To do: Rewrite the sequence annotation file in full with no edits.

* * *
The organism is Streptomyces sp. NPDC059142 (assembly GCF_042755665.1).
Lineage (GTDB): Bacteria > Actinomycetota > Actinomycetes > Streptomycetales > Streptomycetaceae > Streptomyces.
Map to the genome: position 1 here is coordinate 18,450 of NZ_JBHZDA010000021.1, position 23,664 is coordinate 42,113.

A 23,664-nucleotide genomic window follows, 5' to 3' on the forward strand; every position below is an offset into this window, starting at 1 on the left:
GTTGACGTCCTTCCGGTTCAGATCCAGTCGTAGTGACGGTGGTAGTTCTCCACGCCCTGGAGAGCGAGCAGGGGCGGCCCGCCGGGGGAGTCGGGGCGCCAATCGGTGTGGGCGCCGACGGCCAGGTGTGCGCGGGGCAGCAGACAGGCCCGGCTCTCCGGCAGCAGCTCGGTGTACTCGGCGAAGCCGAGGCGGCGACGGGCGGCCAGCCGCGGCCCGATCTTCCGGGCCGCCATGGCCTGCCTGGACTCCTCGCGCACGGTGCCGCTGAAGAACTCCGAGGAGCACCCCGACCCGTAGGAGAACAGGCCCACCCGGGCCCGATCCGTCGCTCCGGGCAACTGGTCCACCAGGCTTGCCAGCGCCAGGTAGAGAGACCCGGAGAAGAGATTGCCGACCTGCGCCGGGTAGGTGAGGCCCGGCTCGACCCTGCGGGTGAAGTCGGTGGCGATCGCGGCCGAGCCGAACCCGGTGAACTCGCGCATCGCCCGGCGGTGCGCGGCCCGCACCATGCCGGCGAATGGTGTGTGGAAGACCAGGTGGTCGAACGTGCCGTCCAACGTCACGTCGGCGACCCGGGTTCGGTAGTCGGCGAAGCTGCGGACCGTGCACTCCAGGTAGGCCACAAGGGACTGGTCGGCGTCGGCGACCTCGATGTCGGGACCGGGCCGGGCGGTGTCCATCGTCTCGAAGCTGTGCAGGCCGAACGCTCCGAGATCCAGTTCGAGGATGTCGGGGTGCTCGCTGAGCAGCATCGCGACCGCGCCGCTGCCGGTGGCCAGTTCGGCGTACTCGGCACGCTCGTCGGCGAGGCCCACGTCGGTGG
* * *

The organism is Streptomyces sp. NPDC059142 (assembly GCF_042755665.1).
Lineage (GTDB): Bacteria > Actinomycetota > Actinomycetes > Streptomycetales > Streptomycetaceae > Streptomyces.
Map to the genome: position 1 here is coordinate 18,450 of NZ_JBHZDA010000021.1, position 23,664 is coordinate 42,113.

A 23,664-nucleotide genomic window follows, 5' to 3' on the forward strand; every position below is an offset into this window, starting at 1 on the left:
GTTGACGTCCTTCCGGTTCAGATCCAGTCGTAGTGACGGTGGTAGTTCTCCACGCCCTGGAGAGCGAGCAGGGGCGGCCCGCCGGGGGAGTCGGGGCGCCAATCGGTGTGGGCGCCGACGGCCAGGTGTGCGCGGGGCAGCAGACAGGCCCGGCTCTCCGGCAGCAGCTCGGTGTACTCGGCGAAGCCGAGGCGGCGACGGGCGGCCAGCCGCGGCCCGATCTTCCGGGCCGCCATGGCCTGCCTGGACTCCTCGCGCACGGTGCCGCTGAAGAACTCCGAGGAGCACCCCGACCCGTAGGAGAACAGGCCCACCCGGGCCCGATCCGTCGCTCCGGGCAACTGGTCCACCAGGCTTGCCAGCGCCAGGTAGAGAGACCCGGAGAAGAGATTGCCGACCTGCGCCGGGTAGGTGAGGCCCGGCTCGACCCTGCGGGTGAAGTCGGTGGCGATCGCGGCCGAGCCGAACCCGGTGAACTCGCGCATCGCCCGGCGGTGCGCGGCCCGCACCATGCCGGCGAATGGTGTGTGGAAGACCAGGTGGTCGAACGTGCCGTCCAACGTCACGTCGGCGACCCGGGTTCGGTAGTCGGCGAAGCTGCGGACCGTGCACTCCAGGTAGGCCACAAGGGACTGGTCGGCGTCGGCGACCTCGATGTCGGGACCGGGCCGGGCGGTGTCCATCGTCTCGAAGCTGTGCAGGCCGAACGCTCCGAGATCCAGTTCGAGGATGTCGGGGTGCTCGCTGAGCAGCATCGCGACCGCGCCGCTGCCGGTGGCCAGTTCGGCGTACTCGGCACGCTCGTCGGCGAGGCCCACGTCGGTGG